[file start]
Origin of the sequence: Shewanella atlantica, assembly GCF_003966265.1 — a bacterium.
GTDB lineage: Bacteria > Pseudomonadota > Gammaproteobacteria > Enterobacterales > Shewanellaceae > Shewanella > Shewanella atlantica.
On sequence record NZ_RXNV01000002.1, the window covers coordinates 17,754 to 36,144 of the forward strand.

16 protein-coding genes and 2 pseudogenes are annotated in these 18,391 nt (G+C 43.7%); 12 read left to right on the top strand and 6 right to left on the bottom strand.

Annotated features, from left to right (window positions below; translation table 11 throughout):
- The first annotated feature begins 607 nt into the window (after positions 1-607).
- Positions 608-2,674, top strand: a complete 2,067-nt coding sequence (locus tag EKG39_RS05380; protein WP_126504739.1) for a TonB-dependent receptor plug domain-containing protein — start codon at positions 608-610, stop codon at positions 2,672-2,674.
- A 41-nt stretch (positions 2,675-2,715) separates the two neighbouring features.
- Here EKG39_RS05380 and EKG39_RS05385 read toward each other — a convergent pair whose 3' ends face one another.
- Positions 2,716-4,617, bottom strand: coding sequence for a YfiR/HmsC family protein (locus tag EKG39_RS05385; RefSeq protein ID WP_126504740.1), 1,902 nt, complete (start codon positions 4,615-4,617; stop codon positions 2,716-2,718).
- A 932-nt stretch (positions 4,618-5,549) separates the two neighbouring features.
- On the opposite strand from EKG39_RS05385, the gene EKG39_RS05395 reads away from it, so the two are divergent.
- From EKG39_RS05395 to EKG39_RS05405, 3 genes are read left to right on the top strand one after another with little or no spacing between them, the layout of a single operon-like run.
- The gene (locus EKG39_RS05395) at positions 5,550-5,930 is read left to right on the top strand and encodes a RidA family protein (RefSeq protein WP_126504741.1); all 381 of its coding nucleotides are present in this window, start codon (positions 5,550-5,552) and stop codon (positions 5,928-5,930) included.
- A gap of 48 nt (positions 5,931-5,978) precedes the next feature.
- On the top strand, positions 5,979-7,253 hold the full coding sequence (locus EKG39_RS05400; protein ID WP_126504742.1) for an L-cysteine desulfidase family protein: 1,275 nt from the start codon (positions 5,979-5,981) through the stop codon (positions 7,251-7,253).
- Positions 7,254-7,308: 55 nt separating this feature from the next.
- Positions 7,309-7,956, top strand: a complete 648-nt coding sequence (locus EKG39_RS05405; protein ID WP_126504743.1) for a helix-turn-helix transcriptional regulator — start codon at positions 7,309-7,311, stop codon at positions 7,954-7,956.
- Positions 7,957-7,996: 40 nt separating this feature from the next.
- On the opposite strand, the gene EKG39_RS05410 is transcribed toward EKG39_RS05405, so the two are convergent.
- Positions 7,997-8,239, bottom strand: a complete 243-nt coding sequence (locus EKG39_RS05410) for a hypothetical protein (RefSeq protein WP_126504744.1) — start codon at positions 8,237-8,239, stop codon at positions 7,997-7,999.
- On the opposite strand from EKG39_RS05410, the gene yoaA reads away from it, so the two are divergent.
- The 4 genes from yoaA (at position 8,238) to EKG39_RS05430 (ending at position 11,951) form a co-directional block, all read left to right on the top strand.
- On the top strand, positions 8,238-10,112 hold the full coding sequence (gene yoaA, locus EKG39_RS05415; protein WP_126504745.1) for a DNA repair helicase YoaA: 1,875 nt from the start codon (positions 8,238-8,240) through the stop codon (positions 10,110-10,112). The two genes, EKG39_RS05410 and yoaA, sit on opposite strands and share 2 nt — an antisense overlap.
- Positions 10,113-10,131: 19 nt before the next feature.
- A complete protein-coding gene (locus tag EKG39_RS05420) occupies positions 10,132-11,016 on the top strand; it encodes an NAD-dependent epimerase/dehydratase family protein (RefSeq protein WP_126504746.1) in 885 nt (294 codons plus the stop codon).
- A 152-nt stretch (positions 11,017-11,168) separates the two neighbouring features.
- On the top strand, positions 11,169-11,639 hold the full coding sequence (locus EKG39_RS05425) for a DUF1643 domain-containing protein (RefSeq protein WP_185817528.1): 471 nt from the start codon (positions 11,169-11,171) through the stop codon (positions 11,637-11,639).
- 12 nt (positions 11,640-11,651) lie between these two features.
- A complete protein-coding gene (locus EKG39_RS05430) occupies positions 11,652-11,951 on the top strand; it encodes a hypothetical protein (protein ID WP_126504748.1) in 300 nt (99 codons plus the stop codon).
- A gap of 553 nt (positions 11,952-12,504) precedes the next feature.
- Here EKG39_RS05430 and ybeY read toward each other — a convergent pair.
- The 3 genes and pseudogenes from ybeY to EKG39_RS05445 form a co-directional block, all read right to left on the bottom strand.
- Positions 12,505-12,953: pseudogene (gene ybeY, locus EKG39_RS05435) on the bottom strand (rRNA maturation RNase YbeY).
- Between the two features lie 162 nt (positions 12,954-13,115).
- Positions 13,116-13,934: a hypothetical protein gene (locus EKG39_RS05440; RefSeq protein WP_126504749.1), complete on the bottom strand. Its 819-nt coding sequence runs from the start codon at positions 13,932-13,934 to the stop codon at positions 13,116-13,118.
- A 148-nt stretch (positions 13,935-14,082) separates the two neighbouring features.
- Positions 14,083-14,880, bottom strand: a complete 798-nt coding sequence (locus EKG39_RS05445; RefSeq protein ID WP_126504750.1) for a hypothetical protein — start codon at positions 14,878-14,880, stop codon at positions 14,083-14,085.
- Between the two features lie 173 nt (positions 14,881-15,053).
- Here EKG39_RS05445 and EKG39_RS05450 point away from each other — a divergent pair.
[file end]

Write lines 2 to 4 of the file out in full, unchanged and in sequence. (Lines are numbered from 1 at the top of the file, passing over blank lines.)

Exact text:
GTDB lineage: Bacteria > Pseudomonadota > Gammaproteobacteria > Enterobacterales > Shewanellaceae > Shewanella > Shewanella atlantica.
On sequence record NZ_RXNV01000002.1, the window covers coordinates 17,754 to 36,144 of the forward strand.

16 protein-coding genes and 2 pseudogenes are annotated in these 18,391 nt (G+C 43.7%); 12 read left to right on the top strand and 6 right to left on the bottom strand.